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A mechanical planter was developed to sow seed of baby lima beans (Phaseolus lunatus) in small plots. The mechanical seeder allowed small plots to be quickly and consistently seeded at a fixed spacing. Seeds were manually spread along a 10-ft (3.0 m) base plate containing 50 holes of slightly larger diameter than the seed length and at the desired seed spacing [2.4 inches (6 cm)]. Once all the holes were filled, a slider plate below the base plate containing holes of the same diameter and spacing, but which were slightly offset, was slid horizontally so that the holes of the base and slider plates aligned and the seeds dropped to the bottom of the furrow. Compared to manual planting, the mechanical planter increased the precision of seed placement and reduced the time needed to plant 50 seeds. The planter was easy to use and transport, and was inexpensive.

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Prior studies have demonstrated that a Gaspardo vacuum seeder provides less uniform seed spacing than a Stanhay belt seeder. It was hypothesized that the difference was primarily because of the greater seed drop height on the Gaspardo seeder. A Gaspardo metering unit was modified by adding a slide or an enclosed tube to guide the seeds from the release point (seed plate) to 1.0 inch (25 mm) above the bottom of the seed furrow. Seed uniformity tests were conducted with cabbage (Brassica oleracea), onion (Allium cepa), and mustard (Brassica juncea) seeds. The modified planter unit was compared with an unmodified unit. No improvement in seeding uniformity was noted with either the slide or the tube. In fact, seed placement uniformity was degraded with the addition of the slide and tube. Although it is probable that the seed spacing nonuniformity was caused by drop height, attempts to control the seed trajectory were unsuccessful.

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Seedlings are established in small growing containers to reduce cost of greenhouse space, while improving crop uniformity. These seedlings often are referred to as plugs. Vacuum seeders are used by larger growers to seed many flats per season (Bakos, 1983); however, individual growers, producing plants for their own use, may not be able to justify expensive seeding equipment. Several moderately priced vacuum seeders are available (Bartok, 1988). They consist of a metal tray with small drilled holes to hold the seed in place when a vacuum is applied to the tray from an external source. However, several problems with them exist. Seeds must be free of extraneous materials that might clog the small holes. A slight jarring of the plate, especially when the plate is turned upside down over the seed flat, may cause seeds to dislodge, resulting in unplanted cells in each flat. Also, different sizes of seeds and flats require completely different seeding plates and plate holders. A small grower may choose to seed flats by hand by placing seeds individually in each cell. This is feasible only for large-sized seeds or with pelleted seed. A simple, inexpensive, non-vacuum alternative design is presented and evaluated.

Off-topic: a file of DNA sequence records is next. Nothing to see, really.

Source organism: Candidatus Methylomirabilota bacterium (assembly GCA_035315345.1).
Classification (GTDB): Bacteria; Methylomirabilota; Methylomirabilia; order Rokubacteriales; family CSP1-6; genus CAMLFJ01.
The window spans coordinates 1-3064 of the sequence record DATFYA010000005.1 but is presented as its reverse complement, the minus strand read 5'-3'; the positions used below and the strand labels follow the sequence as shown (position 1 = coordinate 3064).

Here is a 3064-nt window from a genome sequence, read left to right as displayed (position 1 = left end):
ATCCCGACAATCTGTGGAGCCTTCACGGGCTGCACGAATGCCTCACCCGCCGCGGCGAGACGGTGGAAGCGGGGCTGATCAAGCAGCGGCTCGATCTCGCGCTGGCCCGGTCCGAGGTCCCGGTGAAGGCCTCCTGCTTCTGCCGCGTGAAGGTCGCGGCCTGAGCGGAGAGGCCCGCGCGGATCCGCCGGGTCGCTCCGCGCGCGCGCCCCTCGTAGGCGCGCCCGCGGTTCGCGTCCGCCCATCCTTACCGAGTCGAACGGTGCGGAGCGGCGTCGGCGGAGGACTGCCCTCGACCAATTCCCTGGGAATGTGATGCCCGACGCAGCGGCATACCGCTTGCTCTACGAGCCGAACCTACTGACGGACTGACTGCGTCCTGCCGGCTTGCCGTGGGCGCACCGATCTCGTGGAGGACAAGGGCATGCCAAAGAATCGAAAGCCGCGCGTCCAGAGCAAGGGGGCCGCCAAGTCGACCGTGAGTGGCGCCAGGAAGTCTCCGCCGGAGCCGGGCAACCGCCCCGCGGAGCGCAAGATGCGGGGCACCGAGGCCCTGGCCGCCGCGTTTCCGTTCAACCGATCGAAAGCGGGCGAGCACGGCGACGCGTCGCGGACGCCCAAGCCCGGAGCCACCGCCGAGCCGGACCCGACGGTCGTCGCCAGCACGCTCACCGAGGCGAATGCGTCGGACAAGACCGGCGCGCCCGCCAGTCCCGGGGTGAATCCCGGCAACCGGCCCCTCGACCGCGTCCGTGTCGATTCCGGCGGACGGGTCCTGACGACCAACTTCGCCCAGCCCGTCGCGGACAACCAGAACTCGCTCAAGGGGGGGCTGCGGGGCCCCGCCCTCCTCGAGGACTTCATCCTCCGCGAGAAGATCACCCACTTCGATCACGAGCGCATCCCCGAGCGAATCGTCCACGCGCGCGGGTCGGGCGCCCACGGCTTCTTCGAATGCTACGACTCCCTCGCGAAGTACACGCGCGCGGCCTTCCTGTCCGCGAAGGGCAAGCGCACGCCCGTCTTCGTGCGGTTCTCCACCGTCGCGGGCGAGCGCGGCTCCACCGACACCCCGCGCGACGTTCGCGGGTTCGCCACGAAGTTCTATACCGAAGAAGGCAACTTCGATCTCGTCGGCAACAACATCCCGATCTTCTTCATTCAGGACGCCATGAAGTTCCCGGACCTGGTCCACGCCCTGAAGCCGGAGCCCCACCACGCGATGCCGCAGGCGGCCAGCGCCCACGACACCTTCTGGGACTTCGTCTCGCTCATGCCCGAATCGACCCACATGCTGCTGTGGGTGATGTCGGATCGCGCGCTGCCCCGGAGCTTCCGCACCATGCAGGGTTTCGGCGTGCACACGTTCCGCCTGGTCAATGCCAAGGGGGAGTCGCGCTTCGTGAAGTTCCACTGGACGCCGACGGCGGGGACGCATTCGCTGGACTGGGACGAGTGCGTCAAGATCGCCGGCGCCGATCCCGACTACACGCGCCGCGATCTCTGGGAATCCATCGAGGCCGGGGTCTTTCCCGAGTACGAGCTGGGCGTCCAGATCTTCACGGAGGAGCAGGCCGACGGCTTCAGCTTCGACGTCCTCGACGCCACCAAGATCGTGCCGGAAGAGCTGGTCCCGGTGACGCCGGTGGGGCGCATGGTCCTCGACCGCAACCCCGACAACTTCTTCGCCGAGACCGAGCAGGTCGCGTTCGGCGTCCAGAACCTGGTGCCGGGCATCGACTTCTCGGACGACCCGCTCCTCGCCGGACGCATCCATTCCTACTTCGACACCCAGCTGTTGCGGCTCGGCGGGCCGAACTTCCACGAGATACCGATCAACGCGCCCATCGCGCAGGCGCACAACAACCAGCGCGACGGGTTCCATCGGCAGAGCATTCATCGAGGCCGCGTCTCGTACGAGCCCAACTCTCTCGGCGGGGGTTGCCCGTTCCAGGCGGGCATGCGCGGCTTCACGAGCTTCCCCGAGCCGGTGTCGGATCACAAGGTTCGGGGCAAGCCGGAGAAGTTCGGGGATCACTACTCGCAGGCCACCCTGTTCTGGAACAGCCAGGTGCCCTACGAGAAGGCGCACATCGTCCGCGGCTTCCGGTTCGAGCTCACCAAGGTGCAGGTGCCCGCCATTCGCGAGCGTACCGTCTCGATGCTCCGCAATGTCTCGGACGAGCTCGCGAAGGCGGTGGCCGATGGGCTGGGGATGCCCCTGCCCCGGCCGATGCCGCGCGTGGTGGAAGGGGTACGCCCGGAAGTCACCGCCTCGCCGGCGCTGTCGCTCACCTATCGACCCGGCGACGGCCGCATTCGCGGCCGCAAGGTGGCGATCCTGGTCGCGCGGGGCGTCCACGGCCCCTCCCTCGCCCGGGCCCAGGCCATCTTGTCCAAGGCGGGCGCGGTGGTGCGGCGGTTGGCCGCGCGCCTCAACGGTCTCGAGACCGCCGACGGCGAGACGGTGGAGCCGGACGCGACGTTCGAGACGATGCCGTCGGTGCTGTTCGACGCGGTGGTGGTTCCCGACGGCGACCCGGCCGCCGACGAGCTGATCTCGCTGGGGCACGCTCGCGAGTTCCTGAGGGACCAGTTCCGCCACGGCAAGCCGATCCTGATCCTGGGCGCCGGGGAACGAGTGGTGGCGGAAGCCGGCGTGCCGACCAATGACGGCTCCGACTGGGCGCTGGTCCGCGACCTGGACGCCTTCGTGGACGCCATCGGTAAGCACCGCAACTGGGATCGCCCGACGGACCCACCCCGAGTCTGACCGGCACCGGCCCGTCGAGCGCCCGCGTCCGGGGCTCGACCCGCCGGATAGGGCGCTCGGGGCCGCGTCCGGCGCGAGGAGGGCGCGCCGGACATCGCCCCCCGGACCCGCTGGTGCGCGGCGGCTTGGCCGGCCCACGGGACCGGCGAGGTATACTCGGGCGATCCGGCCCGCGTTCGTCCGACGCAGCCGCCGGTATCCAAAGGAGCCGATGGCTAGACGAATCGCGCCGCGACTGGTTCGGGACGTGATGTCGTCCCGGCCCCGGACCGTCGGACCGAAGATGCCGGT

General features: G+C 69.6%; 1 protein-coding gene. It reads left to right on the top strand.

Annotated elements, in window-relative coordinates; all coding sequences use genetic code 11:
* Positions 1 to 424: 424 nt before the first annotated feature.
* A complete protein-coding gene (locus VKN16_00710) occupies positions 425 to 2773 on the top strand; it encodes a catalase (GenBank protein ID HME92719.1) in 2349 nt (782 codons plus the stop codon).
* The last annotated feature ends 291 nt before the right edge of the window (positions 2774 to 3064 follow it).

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Seed deterioration is expressed as the loss of quality, viability, and vigor during aging. Several comprehensive reviews have identified free radical-mediated lipid peroxidation, enzyme inactivation or protein degradation, disruption of cellular

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This work was partially supported from grants from the New York State Science and Technology Foundation, New York State Snap Bean Association, Royal Sluis and Harris-Moran Seed Co.

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Planting seeds by hand has been important since the beginning of agriculture more than 10,000 years ago, and hand seeding is still important for major staple crops like corn ( Zea mays ) in many parts of the developing world ( Aikins et al., 2010

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. It bears large clusters of creamy white flowers in early summer and produces seed panicles, which have a slight ornamental appeal. Japanese tree lilac cultivars grown from seed are not true to parent and require clonal propagation for commercial

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This article is a record of my experience with commercial seed coating. It is neither a survey of the literature nor a statistical comparison of experimental and commercial coatings. Instead, the intent is to provide a

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Seeding is the most common establishment method used for turf areas ( Christians, 1998 ). Seeding keeps establishment costs to a minimum ( Burton, 1992 ) and is convenient because of the ease of transportation, storage, and spreading of seeds

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While this article describes important steps to reduce the presence of potentially seedborne pathogens in seed production fields, information contained herein constitutes suggestions only and does not guarantee a disease-free crop. Despite

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